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eGuide Archives: Warning signs/symptoms of sexual abuse

The Child Protection eGuide
An electronic publication of Survivors And Victims Empowered
Volume 2, Issue 5
February 5, 2009

Tip of the Week:
The best way to deal with child sexual abuse is still prevention. Most predators know their victims. If your child is ever reluctant to spend time with a particular adult, especially one who you believe has always been "so nice" to them, trust his or her instincts. Pay particular attention if an older child seems protective of a younger sibling around a particular person.

 Other Resources:

Warning signs/symptoms of sexual abuse

  1. Explicit and sometimes bizarre sexual knowledge
  2. Precocious sexually related experimentation and speech
  3. Toilet training relapses
  4. Smearing of feces and /or urine
  5. Gagging and unexplained vomiting
  6. Speech problems
  7. Regressive Behavior
  8. Masturbation
  9. Withdrawal from normal human contact
  10. Stomach and head pains
  11. Bedwetting
  12. Suicidal depression
  13. Self destructive tendencies
  14. Excessive fear of selected individuals and/or locations
  15. Loss of appetite
  16. Unexplained bruises or injuries in genital areas
  17. Blood spotting or unexplained substances in underwear
  18. Abrupt or radical behavioral or attitude changes
  19. Lack of self-esteem or self-worth
  20. Ulcers, colitis, anorexia or other stress related disorders
  21. Alcohol or drug abuse
  22. Frequent nightmares
  23. Inability to sleep
  24. Excessive passivity
  25. Vaginal or urinary tract infections
  26. Infections of the mouth, gums and throat
  27. Venereal disease
  28. Unexplained gifts from adults
  29. Presence of extra money
  30. Presence of pornography
Parents, teachers, and guardians may find it difficult to distinguish between normal and healthy childhood sexual experimentation and sexual deviance resulting from exposure to pornography. The following guidelines, courtesy of Donna Rice Hughes, established by mental health and law enforcement officials, are useful in assessing sexual disturbance among children.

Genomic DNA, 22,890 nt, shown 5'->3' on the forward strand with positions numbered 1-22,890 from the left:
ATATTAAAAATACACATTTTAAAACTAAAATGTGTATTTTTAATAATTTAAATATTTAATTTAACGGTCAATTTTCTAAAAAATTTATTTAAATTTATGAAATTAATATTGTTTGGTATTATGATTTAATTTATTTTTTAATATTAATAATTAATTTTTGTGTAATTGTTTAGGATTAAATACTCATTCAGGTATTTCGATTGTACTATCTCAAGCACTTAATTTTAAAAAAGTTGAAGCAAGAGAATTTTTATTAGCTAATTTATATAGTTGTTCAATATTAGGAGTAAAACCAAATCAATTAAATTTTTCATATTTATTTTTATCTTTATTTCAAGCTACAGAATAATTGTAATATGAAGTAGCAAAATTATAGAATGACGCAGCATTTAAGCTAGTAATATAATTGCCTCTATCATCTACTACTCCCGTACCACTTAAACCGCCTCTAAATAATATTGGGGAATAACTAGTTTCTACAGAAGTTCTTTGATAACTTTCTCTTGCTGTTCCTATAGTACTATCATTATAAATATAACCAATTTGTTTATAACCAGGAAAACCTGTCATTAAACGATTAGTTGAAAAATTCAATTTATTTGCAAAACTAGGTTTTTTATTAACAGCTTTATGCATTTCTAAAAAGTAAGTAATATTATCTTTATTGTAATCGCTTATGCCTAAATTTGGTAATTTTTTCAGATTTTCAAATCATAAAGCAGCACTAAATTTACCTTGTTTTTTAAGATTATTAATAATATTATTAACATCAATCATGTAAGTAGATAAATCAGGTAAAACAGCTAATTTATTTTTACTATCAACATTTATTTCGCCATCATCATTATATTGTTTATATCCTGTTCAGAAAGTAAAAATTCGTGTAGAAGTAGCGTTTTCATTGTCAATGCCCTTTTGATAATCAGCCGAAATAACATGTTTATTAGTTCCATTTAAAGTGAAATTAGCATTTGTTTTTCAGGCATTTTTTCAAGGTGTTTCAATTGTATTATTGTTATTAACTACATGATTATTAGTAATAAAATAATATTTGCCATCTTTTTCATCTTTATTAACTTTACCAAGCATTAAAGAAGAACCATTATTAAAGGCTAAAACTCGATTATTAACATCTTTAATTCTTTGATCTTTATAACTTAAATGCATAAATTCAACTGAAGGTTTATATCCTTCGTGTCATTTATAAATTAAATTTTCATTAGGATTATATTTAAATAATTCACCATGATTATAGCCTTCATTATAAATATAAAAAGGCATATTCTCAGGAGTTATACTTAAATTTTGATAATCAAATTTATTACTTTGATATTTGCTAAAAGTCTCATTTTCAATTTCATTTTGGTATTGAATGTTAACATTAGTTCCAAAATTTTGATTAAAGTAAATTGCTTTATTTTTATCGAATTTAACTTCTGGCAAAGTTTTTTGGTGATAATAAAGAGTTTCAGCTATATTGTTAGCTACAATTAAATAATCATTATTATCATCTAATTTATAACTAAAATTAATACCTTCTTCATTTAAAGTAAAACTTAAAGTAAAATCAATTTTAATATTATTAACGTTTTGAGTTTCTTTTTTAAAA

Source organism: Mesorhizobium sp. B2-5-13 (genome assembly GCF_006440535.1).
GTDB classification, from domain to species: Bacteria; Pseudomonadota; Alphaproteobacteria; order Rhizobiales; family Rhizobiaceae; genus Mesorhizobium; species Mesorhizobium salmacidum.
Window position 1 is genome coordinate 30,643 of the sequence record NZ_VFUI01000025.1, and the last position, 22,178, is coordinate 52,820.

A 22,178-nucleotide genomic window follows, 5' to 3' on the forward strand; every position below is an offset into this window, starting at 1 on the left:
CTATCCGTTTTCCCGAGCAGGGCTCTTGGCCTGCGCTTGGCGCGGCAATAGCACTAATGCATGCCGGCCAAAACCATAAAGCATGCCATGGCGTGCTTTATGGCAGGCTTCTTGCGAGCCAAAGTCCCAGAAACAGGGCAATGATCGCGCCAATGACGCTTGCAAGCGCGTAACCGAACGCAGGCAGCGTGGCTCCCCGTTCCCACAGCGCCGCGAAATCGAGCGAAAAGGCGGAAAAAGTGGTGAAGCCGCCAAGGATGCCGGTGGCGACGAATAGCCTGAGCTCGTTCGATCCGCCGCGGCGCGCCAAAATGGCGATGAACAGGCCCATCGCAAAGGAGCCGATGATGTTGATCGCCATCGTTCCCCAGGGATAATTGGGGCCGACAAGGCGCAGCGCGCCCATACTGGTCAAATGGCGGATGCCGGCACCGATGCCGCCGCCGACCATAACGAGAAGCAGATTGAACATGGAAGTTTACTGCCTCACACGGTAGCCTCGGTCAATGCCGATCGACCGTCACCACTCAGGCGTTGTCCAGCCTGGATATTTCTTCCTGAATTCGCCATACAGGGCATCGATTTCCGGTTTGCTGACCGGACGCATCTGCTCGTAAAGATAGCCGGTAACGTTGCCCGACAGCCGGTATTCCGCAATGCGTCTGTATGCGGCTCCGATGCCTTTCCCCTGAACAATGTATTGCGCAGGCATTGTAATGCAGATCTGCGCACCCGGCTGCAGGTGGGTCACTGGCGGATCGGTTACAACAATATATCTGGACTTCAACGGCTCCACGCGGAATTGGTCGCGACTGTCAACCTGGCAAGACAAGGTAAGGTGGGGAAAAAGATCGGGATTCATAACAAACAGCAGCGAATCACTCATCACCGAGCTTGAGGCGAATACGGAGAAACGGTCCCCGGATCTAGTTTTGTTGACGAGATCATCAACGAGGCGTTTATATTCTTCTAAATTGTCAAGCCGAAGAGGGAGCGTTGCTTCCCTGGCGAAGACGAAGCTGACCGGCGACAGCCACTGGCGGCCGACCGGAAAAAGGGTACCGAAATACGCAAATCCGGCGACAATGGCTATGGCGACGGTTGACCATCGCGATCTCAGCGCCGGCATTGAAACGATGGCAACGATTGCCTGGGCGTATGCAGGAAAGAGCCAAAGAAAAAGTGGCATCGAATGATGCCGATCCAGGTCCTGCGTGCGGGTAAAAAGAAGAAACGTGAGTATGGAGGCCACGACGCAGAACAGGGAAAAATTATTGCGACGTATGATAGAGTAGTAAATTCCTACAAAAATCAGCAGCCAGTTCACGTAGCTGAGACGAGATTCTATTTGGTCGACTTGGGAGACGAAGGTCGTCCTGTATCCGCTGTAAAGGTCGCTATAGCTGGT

Sexual Preoccupation
Children who have been harmed by viewing pornography may be excessively curious about or overly preoccupied with sexuality. Some children expose their genitals to others or engage in a sudden, unusually high level of masturbation.

Age-Inappropriate Sexualized Behavior
Some children may display sexual knowledge and behavior beyond that which is appropriate for their age. According to the American Psychiatric Press, this is one of the few reliable and distinguishing characteristics that identify sexually abused children. Very young children may enact adult sexual scenarios and behaviors in their play with other children or with their dolls and stuffed animals.

Age-Inappropriate Partners
Having learned the message that sexual overtures are acceptable ways to get attention and rewards, children may enter into unhealthy relationships, particularly with older, age-inappropriate partners. Additionally, believing the myth generated by pornography that their bodies are for the use of others, young girls may become promiscuous. Children preoccupied with sex may attempt to engage younger children in sexual behavior because younger and smaller children are easier to manipulate and often more cooperative.

Aggressive attempts to undress, sexually touch, or attempt intercourse with others are not uncommon among sexually preoccupied children. When a tendency toward secretive play combines with intense sexual preoccupation, a child may be vulnerable to repeating his or her abuse with other children in ways that can create chaos and further victimization. Such a child requires extensive parental supervision and therapeutic help.

Reminder of the week: If you suspect that your child may have been the victim of child sexual abuse, try to remain calm, but seek professional help immediately. Call the Child Help National Hotline at 1-800-422-4453 and visit and Mothers Against Sexual Abuse.

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